The Planck space mission has given scientists new information about the age, content and origin of the universe.
Planck, which lifted off in May 2009 on a mission to decipher the mysteries behind the creation of the universe, has created what NASA calls the most accurate and detailed map of the oldest light in the universe.
The map, according to the space agency, suggests the universe is expanding more slowly than scientists thought, and is 13.8 billion years old -- 100 million years older than previous estimates. The mission also has delivered information showing that there is less dark energy in the universe and more matter, both normal and dark matter.
Dark matter, an invisible substance, and dark energy, which is believed to be the force pushing the universe apart, both remain wrapped in mystery. Scientists have been hoping that the Planck mission, along with work at the Large Hadron collider, will shed light on what has only been theorized so far.
"Astronomers worldwide have been on the edge of their seats waiting for this map," said Joan Centrella, NASA's Planck program scientist. "These measurements are profoundly important to many areas of science, as well as future space missions. We are so pleased to have worked with the European Space Agency on such a historic endeavor."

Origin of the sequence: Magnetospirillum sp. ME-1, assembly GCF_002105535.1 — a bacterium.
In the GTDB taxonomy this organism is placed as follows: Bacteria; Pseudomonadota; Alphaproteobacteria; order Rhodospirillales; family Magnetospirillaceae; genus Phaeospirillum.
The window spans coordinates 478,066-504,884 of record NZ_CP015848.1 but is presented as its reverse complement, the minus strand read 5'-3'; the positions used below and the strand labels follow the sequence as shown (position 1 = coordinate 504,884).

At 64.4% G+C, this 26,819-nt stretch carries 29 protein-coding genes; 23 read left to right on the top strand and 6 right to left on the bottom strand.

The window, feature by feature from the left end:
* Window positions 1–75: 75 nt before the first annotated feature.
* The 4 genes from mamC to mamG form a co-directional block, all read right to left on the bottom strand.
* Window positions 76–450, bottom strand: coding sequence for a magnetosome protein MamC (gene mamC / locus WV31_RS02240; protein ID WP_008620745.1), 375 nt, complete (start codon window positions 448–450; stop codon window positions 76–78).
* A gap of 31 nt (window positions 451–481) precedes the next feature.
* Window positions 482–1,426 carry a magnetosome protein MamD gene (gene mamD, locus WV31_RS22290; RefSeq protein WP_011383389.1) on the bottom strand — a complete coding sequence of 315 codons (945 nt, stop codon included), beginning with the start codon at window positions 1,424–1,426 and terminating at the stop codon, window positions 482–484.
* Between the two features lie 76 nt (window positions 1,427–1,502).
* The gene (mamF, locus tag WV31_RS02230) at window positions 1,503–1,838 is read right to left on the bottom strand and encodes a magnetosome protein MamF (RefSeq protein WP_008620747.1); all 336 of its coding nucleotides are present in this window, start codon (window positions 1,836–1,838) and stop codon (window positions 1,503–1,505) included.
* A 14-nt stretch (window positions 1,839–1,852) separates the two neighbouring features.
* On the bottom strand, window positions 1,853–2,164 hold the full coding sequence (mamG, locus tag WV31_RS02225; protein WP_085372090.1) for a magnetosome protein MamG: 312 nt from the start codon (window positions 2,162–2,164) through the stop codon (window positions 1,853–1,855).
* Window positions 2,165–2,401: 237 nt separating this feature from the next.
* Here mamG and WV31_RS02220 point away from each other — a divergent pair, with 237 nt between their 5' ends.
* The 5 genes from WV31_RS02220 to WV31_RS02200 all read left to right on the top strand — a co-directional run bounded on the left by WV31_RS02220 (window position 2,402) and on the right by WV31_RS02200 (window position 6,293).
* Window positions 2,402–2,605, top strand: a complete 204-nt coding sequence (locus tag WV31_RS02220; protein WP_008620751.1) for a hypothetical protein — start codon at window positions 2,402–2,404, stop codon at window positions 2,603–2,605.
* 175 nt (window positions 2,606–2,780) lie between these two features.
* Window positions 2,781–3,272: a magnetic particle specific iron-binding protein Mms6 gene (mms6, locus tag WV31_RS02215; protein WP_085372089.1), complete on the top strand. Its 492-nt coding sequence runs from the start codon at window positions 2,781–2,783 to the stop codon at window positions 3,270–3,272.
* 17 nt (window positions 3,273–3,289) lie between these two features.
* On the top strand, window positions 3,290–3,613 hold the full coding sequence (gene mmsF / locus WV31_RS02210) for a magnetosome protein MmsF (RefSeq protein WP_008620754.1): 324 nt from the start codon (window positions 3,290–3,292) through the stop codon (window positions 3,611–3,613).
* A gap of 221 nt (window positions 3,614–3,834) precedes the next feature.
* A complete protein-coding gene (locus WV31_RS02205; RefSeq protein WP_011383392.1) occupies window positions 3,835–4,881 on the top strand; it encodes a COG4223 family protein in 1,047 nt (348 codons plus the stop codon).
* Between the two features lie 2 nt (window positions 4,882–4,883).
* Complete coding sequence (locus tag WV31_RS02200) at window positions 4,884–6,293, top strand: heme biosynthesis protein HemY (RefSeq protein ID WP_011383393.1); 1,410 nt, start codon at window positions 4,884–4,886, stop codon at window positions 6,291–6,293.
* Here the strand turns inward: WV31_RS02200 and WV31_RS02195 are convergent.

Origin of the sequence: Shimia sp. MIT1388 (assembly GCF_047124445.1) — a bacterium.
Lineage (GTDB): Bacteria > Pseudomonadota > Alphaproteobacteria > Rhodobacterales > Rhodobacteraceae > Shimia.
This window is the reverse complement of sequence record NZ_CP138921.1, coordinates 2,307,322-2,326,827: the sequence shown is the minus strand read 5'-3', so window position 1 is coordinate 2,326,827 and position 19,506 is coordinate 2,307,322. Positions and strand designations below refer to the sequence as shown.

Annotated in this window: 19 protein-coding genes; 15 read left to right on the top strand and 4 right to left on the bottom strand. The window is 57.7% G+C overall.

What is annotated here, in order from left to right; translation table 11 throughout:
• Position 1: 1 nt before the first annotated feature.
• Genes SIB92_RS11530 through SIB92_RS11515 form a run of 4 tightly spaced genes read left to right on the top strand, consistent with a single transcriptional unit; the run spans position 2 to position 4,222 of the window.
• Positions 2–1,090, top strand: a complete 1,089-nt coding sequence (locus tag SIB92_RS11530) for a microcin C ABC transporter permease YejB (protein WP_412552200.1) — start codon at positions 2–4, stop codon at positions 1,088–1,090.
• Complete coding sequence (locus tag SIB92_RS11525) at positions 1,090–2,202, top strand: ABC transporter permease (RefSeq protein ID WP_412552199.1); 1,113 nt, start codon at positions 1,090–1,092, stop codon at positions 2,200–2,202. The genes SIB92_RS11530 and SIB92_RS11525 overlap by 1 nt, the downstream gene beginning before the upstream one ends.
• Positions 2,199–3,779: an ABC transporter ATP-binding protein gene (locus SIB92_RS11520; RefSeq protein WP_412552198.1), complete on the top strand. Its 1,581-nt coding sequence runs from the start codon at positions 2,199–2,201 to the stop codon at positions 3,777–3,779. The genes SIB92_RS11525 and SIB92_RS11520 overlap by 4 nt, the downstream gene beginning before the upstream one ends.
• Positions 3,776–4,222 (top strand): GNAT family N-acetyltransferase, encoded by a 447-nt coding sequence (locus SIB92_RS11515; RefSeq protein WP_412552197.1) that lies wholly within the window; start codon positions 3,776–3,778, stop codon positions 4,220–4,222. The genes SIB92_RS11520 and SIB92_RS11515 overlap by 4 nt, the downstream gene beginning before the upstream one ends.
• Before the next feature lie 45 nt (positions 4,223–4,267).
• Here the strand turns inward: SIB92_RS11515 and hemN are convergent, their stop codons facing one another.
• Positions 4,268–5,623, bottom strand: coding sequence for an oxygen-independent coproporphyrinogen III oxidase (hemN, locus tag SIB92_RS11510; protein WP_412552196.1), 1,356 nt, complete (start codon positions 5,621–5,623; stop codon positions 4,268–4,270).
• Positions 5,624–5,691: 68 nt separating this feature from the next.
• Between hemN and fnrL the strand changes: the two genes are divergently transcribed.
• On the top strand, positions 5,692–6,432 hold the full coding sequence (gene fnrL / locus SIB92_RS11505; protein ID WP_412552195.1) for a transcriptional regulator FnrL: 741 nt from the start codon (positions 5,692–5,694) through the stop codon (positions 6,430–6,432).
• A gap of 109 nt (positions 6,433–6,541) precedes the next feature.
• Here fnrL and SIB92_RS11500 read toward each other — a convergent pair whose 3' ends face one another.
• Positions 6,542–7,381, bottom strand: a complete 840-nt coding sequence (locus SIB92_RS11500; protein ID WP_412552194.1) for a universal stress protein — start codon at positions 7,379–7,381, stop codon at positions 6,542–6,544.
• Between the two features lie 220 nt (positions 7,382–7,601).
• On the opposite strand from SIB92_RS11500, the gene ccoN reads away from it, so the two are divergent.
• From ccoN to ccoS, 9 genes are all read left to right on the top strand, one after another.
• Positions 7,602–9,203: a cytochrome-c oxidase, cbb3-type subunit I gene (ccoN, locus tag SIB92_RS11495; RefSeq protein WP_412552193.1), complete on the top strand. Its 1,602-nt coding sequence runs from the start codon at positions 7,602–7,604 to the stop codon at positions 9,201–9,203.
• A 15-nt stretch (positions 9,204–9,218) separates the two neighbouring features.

Planck is a European Space Agency mission, though NASA has contributed technology to it and U.S., European and Canadian scientists are working together to analyze the data Planck is sending back.
Planck, a cosmic background mapper, was launched along with an infrared space telescope named Herschel. Both are focusing on the darkest, coldest and oldest parts of the universe to study dark matter and to learn more about the birth of stars and galaxies. Herschel and Planck are designed to help scientists unravel the mysteries of the Big Bang theory by peering back into the earliest moments of the universe.
The map that Planck created shows tiny temperature fluctuations in the cosmic microwave background, ancient light that has traveled for billions of years from the very early universe to reach us, NASA reported. These light patterns are the beginnings of galaxies and galaxy clusters that can be observed today.
"As that ancient light travels to us, matter acts like an obstacle course getting in its way and changing the patterns slightly," said Charles Lawrence, the U.S. project scientist for the Planck mission. "The Planck map reveals not only the very young universe, but also matter, including dark matter, everywhere in the universe."
Sharon Gaudin covers the Internet and Web 2.0, emerging technologies, and desktop and laptop chips for Computerworld. Follow Sharon on Twitter at @sgaudin, on Google+ or subscribe to Sharon's RSS feed . Her email address is firstname.lastname@example.org.